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Specimens and Biopsy

Scans and x-rays can provide very strong evidence to support a diagnosis of mesothelioma especially when coupled with a history of exposure to asbestos. However a definite diagnosis of cancer can usually only be made by a pathologist (a doctor who specialises in assessing cells and tissue by looking at them through a microscope). He or she will be looking for characteristic changes in appearance that confirm that cancer is present. In the case of mesothelioma which is difficult to diagnose under the microscope it is often necessary to subject the tissue to a number of different very complex tests.

Where there is an accumulation of fluid as there can be in pleural mesothelioma (pleural effusion) and peritoneal mesothelioma (ascites) it is usual in the first instance for some of the fluid to be drawn off into a syringe and sent to the pathologist who will look for mesothelioma cells. This procedure is known as either a pleural aspiration or peritoneal aspiration. If the patient requires a drain to be inserted to allow an accumulation of fluid to be removed slowly over a few days, a sample of the fluid will usually be taken from the drain and sent for analysis.

Biopsy

It is usually necessary for a sample of tissue from the thickened pleura or peritoneum to be taken in order to identify mesothelioma cells. The removal of a piece of tissue for diagnostic purposes is called a biopsy. Part of a lump, a large section or a thin core of tissue may be removed using a variety of methods.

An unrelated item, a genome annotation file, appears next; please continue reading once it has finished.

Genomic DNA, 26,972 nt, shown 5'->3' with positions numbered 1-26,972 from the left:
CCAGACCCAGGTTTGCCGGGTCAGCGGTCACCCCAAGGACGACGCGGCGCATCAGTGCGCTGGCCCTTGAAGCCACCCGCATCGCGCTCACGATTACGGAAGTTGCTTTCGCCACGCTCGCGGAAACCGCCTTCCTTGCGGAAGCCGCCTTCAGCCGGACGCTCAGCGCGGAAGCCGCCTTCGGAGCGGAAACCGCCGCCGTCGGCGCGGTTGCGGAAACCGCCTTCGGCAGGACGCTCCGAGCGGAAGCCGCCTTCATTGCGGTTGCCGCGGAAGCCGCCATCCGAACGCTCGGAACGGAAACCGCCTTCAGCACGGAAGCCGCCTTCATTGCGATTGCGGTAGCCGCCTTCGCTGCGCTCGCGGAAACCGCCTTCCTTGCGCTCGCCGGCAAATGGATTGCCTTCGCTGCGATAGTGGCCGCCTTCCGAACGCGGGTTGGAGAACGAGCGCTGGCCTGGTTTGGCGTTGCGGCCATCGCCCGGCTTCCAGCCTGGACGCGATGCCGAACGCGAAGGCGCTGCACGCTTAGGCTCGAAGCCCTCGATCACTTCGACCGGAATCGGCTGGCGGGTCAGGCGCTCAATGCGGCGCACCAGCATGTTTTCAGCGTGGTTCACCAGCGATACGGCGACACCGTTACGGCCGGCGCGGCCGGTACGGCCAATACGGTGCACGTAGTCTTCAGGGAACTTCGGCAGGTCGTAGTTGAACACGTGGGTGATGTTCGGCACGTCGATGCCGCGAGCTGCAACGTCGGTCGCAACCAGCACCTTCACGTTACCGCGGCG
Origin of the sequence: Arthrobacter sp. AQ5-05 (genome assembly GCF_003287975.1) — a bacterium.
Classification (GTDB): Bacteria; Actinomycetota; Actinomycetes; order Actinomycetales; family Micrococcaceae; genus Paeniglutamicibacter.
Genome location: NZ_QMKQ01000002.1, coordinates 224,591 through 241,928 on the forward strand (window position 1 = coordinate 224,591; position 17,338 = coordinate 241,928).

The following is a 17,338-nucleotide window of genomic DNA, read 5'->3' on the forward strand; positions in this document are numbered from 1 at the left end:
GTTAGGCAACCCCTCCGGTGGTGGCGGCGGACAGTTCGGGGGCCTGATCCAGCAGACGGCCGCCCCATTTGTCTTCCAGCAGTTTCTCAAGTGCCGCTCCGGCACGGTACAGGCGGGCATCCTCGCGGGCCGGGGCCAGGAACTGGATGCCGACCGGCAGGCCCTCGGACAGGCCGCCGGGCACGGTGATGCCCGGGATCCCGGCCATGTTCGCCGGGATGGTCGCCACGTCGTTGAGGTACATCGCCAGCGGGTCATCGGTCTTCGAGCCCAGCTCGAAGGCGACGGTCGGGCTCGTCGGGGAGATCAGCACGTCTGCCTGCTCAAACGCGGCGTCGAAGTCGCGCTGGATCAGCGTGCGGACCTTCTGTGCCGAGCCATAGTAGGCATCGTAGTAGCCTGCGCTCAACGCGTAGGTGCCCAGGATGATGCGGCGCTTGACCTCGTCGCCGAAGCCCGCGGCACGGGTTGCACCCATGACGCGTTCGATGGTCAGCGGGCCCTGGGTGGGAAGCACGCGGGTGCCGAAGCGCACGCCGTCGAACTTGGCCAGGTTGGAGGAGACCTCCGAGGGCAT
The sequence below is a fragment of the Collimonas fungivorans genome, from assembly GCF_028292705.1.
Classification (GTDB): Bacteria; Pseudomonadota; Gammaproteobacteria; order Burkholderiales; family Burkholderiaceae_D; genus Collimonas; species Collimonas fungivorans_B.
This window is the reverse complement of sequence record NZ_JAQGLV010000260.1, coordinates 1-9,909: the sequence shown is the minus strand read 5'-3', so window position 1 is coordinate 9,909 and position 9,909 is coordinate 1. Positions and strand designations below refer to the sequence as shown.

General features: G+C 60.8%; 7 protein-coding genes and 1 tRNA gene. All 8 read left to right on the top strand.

Sometimes the biopsy is done at the same time that the drain is inserted and whilst the patient is undergoing a scan. The scanning equipment will guide the doctor with greater certainty to an affected part of the pleura or peritoneum.

Mesothelioma is a very difficult disease to diagnose, and as well as the scans and procedures described above, it may be necessary for the patient to undergo a small (key hole) exploratory operation, under a general anaesthetic. This will also enable the doctors to fully understand the extent of the disease. If not already done, a biopsy may also be performed during the operation.

Whatever type of biopsy you have it can take several days for the analysis to be performed and in some cases longer as the specimen may be sent to a pathologist in another part of the UK.

All of the above procedures involve some discomfort and risk. Where possible it is best for a diagnosis of Mesothelioma to be confirmed by a pathologist. There are times however, when a patient is not well enough to undergo, or chooses not to proceed further, with the tests to confirm a diagnosis. Sometimes, despite having all of the above biopsy procedures, the doctors are unable to confirm the diagnosis.